Call for papers is now closed for LPP2021. If you want to attend the conference, please register here: https://www.conftool.com/lpp2021/
General Call for Papers
We invite papers, discussion sessions, and colloquia that approach language policy from a variety of theoretical and methodological perspectives, and in a variety of contexts, from the local/institutional to the national/global.
Abstracts of up to 300 words are welcome that address topics such as (but not limited to):
Monolingual, bilingual, multilingual, and plurilingual policies
Heritage language policies
Indigenous language policies
Multicultural and intercultural policies
Official & non-official language policies
Language-in-education policies/school policies
Language attrition and language revitalization policies
Language policy and political economy
Language policy, globalization, and superdiversity
Language policy and the workplace
Language policy and lingua franca
Language policy and Indigeneity
Language policies and transnational communities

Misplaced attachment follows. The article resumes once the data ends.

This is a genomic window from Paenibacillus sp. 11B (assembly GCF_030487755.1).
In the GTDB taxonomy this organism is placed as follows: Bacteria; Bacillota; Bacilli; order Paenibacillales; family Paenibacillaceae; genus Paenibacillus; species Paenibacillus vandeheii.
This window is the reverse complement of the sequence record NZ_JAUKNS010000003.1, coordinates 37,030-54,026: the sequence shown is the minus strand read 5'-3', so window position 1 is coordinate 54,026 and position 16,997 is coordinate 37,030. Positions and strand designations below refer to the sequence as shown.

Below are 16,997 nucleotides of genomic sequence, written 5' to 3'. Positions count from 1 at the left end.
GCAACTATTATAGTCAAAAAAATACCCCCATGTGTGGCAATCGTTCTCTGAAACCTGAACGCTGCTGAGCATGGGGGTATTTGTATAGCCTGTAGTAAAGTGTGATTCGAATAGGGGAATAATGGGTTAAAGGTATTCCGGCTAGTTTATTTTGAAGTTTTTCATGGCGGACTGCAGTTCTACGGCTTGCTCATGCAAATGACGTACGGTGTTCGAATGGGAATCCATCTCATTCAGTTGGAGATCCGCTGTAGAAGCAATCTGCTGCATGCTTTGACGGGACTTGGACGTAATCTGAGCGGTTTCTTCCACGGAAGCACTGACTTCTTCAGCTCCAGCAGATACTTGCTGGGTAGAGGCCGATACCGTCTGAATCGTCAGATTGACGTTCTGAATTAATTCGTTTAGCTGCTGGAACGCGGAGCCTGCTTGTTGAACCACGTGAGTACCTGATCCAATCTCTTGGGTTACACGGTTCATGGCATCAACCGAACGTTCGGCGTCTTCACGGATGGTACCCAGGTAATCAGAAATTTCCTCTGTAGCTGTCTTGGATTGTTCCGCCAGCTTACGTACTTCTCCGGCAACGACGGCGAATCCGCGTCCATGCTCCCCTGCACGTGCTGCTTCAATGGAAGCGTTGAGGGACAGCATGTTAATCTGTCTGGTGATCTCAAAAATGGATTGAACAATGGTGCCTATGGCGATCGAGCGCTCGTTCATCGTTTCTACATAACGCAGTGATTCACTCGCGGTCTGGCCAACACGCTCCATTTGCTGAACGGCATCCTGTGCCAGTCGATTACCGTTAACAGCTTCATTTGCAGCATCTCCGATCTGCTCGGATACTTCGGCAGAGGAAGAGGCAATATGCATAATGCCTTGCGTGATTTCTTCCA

Signed language policies and Deaf studies
Language policy and anti-racism/anti-oppression
Language policy and political theory
National identities and language policies
Community and family language policies
Language policy and economics
Research methods of language policy inquiry
We foresee various session structures, including: overviews of a specific program (e.g., how a local, regional, or provincial language policy supports language revitalization programming, in which government representatives, teachers, and curriculum developers co-present); discussion sessions in which policy-actors in a particular sector engage in discussions about common issues and challenges they face in their work; and practitioner-research sessions that present findings from inquiry into a given language policy initiative.
Language of presentation: English OR French (Canada's official languages) OR additional languages.
Important information about additional languages:
- Submissions of abstracts must be written in English or French (Canada's official languages) but papers can be delivered in any additional language.